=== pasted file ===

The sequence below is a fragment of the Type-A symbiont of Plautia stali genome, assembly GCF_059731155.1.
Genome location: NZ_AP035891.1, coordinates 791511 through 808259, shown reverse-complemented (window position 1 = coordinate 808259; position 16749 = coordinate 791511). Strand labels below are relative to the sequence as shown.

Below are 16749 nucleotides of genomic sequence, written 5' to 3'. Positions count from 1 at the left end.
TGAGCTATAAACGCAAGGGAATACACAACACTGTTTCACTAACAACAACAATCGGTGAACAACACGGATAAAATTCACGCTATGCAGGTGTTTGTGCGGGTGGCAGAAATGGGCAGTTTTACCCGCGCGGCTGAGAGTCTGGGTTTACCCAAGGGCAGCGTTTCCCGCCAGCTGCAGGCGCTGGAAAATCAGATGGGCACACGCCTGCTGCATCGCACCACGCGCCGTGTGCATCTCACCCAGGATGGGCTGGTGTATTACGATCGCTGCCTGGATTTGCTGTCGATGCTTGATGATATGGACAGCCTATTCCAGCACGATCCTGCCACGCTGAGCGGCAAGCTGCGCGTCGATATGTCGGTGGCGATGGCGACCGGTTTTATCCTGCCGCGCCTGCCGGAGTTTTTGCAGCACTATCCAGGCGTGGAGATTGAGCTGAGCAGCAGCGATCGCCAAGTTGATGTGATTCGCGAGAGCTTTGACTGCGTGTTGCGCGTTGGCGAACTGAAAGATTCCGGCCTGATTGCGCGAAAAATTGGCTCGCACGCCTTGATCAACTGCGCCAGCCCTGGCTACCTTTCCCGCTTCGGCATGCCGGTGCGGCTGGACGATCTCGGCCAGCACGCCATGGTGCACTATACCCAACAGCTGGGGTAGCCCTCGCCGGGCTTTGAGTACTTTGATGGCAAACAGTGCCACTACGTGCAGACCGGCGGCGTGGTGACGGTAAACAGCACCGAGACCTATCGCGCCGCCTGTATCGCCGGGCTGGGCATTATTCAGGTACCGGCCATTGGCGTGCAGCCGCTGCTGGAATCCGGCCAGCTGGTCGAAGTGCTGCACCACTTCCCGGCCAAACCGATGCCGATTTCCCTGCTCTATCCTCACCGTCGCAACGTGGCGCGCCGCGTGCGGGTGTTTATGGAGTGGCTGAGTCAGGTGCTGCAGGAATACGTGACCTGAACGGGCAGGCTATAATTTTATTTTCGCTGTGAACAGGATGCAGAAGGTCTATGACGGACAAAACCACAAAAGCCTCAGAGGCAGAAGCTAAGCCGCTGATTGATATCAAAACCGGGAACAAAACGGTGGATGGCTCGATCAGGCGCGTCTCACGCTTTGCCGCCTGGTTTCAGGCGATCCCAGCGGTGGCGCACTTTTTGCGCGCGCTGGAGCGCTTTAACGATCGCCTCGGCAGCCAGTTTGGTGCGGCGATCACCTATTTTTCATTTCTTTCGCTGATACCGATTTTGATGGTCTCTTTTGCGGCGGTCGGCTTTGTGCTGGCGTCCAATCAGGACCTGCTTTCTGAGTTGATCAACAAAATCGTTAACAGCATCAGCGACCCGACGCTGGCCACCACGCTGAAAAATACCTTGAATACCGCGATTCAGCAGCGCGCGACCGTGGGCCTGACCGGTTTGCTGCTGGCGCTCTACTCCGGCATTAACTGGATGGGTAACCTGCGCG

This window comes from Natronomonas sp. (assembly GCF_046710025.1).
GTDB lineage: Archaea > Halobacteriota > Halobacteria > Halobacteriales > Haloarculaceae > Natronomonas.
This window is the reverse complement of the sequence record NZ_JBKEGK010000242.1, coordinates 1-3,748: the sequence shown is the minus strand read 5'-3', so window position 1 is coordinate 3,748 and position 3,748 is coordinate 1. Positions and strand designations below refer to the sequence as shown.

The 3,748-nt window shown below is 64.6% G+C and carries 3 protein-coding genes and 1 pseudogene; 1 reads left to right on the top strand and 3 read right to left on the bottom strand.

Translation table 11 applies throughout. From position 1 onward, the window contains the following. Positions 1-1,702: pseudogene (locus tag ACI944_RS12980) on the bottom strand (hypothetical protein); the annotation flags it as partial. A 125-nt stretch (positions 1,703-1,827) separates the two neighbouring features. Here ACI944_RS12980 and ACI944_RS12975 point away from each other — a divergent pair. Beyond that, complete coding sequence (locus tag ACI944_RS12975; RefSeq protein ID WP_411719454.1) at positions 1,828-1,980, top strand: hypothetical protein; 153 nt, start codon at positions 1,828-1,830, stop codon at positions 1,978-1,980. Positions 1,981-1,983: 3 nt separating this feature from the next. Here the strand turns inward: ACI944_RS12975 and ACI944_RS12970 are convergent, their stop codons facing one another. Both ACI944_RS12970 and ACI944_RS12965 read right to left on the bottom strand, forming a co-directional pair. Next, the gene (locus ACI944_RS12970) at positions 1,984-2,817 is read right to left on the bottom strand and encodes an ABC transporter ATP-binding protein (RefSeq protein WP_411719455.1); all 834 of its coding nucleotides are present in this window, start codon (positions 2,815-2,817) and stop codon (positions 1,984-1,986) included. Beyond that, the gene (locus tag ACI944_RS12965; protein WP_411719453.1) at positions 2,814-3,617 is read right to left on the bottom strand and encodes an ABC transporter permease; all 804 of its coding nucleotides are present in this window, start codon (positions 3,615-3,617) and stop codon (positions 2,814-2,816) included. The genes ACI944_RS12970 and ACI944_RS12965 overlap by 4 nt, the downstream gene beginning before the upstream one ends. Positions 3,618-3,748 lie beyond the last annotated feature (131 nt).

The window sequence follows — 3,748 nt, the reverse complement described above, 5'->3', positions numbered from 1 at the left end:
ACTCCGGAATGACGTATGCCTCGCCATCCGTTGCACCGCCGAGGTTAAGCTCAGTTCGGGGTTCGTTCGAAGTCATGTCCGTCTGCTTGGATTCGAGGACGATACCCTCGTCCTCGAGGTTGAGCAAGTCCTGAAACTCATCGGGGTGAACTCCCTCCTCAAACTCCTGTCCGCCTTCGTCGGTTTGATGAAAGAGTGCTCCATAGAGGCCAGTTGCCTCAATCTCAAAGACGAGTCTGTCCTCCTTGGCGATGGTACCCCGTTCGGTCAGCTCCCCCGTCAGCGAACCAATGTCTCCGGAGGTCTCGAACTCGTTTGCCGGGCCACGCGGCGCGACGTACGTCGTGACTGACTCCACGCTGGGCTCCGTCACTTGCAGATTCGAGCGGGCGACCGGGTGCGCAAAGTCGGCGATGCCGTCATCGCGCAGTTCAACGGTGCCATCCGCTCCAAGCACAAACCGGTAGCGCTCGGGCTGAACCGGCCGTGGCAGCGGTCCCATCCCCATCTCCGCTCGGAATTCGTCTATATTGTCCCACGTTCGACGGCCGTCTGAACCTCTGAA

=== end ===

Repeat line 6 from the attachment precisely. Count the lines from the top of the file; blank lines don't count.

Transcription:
GTDB lineage: Archaea > Halobacteriota > Halobacteria > Halobacteriales > Haloarculaceae > Natronomonas.